Responding to the recent arrivals of Rohingya refugees in Aceh Besar, Indonesia, Amnesty International Indonesia Executive Director Usman Hamid said:
“Images of Rohingya refugees disembarking in Indonesia and lying on the ground exhausted from perilous weeks at sea are shocking and show the extent of suffering endured by men, women and children taking the dangerous journey.
“In the absence of an immediate, resourceful, and coordinated response by regional governments to help Rohingya refugees still aboard imperiled vessels, lives may be lost. This is unacceptable.
“This year could be one of the deadliest in recent memory for Rohingya people making the dangerous journey by sea. They continue to risk it all because of harsh conditions in refugee camps in Bangladesh, where security and other living conditions have deteriorated, and the ever-worsening situation at home in Myanmar, which has been under military rule since a coup almost two years ago.
“We urge the Indonesian government to remain vigilant, step up rescue efforts, and work together with other ASEAN countries to help those in dire need at sea. Once rescued or allowed to disembark, Rohingya refugees should be given food, water, medical treatment and shelter.
“Under no circumstances should authorities send anyone back to a country where they face persecution or human rights violations.”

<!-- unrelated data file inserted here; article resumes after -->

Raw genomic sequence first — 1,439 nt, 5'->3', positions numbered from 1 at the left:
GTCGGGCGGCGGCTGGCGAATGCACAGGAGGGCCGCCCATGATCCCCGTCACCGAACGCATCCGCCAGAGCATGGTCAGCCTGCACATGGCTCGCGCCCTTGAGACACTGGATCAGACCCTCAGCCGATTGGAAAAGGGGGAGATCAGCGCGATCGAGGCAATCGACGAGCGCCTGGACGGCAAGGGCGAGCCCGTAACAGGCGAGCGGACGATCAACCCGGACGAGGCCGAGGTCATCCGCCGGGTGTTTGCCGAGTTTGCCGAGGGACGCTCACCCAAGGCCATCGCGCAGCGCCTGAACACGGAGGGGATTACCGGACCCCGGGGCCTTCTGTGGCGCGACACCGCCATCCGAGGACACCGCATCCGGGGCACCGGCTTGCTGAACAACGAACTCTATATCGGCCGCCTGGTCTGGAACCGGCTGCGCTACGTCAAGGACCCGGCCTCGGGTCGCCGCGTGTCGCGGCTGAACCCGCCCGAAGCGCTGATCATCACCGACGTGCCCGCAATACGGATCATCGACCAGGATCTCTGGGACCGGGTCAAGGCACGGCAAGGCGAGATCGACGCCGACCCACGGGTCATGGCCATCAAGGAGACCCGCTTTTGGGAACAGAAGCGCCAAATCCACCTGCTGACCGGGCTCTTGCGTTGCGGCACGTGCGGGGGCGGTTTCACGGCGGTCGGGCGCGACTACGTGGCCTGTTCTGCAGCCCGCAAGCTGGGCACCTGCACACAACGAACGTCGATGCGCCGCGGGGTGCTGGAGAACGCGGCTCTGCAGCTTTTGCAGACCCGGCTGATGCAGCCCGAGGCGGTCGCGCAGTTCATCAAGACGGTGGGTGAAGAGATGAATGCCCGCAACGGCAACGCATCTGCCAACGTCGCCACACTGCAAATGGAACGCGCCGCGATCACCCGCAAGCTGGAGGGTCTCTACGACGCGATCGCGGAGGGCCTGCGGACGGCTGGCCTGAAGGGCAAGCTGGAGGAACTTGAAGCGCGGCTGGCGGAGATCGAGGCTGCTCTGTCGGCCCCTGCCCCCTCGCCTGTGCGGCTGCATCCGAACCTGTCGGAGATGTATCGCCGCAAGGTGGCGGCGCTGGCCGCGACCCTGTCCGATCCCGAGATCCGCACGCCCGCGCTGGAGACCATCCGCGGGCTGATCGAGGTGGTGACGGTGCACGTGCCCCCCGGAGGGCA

On Monday 26 December 2022, Amnesty International Indonesia received reports on the arrival of a boat carrying at least 180 Rohingya refugees in Aceh Besar. Local sources said most of the refugees are unwell due to starvation and weeks at sea. This arrival followed an earlier boat of 57 Rohingya refugees that disembarked on the weekend and allegedly took a similar route from Bangladesh. Amnesty International Indonesia has been told of at least one more boat still at sea.
The vessels add to the overall number of Rohingya refugees in Aceh this year. On 15-16 November, Aceh saw the arrival of 229 Rohingya refugees. The principle of non-refoulement obliges states not to return anyone to a place where they would be at risk of persecution or serious human rights violations. The principle is the cornerstone of international refugee protection and is fundamental to the absolute prohibition of torture and cruel, inhuman or degrading treatment or punishment.
Indonesia is not yet a party to the 1951 UN Convention Relating to the Status of Refugees (Refugee Convention) or its 1967 Protocol. However, the principle of non-refoulement is also protected under general international human rights law, as well as customary international law, which is binding on all states without exception.